Is History Irrelevant?

Is History Irrelevant?

THE STUDY OF HISTORY is under attack today on many fronts, both from within and without the historical profession. Where free choice replaces a required curriculum, students increasingly desert the study of Western civilization for the sociology and psychology courses that promise insight into pressing current problems of society and the individual. Some students charge that historians either focus on the wrong subject matter or offer the wrong—or proestablishment—interpretations when they stumble on the right questions. Activists scorn scholars who seem indifferent to the consequences of their studies. Only recently a brilliant young historian gave public notice that he plans to quit the field, convinced that every feature of the past is unique and therefore without value to an understanding of the present or future. In effect he damns history as a mere intellectual exercise because history as actuality does not repeat itself. History is irrelevant.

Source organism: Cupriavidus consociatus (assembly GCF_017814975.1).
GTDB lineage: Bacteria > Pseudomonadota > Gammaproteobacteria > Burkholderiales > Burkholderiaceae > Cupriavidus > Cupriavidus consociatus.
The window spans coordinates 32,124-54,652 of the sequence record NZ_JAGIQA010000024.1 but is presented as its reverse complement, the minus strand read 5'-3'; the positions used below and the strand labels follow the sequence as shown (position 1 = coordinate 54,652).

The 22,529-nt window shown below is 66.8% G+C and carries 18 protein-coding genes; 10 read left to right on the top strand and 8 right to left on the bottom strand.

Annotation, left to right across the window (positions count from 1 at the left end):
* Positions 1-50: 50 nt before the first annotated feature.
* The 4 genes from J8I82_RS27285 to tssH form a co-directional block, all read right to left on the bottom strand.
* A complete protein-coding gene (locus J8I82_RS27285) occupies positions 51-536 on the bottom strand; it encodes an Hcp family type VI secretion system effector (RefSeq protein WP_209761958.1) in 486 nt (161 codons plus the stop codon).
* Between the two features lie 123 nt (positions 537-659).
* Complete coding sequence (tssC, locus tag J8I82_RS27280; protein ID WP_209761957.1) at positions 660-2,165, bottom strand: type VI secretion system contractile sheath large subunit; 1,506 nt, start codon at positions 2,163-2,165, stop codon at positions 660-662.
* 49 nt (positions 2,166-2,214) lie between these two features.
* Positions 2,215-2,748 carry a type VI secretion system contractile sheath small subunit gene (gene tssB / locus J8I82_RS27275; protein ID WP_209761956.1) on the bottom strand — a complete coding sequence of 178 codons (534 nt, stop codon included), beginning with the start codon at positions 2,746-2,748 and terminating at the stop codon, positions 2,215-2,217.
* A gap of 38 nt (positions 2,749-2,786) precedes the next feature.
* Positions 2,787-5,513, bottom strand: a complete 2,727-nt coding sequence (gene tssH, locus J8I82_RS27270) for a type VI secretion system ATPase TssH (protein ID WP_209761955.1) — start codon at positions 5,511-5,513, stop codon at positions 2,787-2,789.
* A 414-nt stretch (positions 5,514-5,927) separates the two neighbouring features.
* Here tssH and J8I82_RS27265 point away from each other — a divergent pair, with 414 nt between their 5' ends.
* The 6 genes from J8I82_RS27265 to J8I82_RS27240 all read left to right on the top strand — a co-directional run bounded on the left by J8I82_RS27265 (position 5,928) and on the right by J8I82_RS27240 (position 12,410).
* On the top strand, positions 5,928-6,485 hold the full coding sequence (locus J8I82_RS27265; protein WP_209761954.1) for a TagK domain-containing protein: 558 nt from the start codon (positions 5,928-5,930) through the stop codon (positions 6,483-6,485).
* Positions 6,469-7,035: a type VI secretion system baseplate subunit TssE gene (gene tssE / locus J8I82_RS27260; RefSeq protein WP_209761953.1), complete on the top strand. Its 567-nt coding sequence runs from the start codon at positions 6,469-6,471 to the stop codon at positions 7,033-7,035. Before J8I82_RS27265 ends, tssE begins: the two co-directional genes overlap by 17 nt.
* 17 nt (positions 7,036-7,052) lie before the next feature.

No one who values historical research can be indifferent to these attacks. Even if the critics were all wrong, their influence, articulateness, and seriousness can’t be ignored. And it is always possible that the critics may be right, at least in part. In either case, a serious historian has no alternative but to respond.

Most strange is the source of modern criticism of history. Not long ago Henry Ford was proclaiming that “history is bunk,” no doubt reflecting a widespread contempt felt by...

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